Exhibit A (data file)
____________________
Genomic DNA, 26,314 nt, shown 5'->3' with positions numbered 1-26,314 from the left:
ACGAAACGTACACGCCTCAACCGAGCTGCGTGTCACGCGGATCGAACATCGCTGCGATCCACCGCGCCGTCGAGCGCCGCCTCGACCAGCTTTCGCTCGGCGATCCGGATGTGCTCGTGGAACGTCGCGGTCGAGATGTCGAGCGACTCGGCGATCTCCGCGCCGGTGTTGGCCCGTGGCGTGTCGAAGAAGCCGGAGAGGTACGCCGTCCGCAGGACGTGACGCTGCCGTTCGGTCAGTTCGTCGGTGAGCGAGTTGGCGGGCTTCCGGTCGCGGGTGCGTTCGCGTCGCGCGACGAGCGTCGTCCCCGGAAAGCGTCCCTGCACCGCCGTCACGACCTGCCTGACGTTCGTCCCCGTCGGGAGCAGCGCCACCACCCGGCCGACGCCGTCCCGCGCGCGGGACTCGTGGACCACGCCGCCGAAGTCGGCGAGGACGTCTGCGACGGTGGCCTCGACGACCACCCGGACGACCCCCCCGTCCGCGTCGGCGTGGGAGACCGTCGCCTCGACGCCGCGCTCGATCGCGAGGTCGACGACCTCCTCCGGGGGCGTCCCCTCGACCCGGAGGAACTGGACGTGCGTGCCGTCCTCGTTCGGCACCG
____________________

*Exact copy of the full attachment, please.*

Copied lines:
Genomic DNA, 26,314 nt, shown 5'->3' with positions numbered 1-26,314 from the left:
ACGAAACGTACACGCCTCAACCGAGCTGCGTGTCACGCGGATCGAACATCGCTGCGATCCACCGCGCCGTCGAGCGCCGCCTCGACCAGCTTTCGCTCGGCGATCCGGATGTGCTCGTGGAACGTCGCGGTCGAGATGTCGAGCGACTCGGCGATCTCCGCGCCGGTGTTGGCCCGTGGCGTGTCGAAGAAGCCGGAGAGGTACGCCGTCCGCAGGACGTGACGCTGCCGTTCGGTCAGTTCGTCGGTGAGCGAGTTGGCGGGCTTCCGGTCGCGGGTGCGTTCGCGTCGCGCGACGAGCGTCGTCCCCGGAAAGCGTCCCTGCACCGCCGTCACGACCTGCCTGACGTTCGTCCCCGTCGGGAGCAGCGCCACCACCCGGCCGACGCCGTCCCGCGCGCGGGACTCGTGGACCACGCCGCCGAAGTCGGCGAGGACGTCTGCGACGGTGGCCTCGACGACCACCCGGACGACCCCCCCGTCCGCGTCGGCGTGGGAGACCGTCGCCTCGACGCCGCGCTCGATCGCGAGGTCGACGACCTCCTCCGGGGGCGTCCCCTCGACCCGGAGGAACTGGACGTGCGTGCCGTCCTCGTTCGGCACCG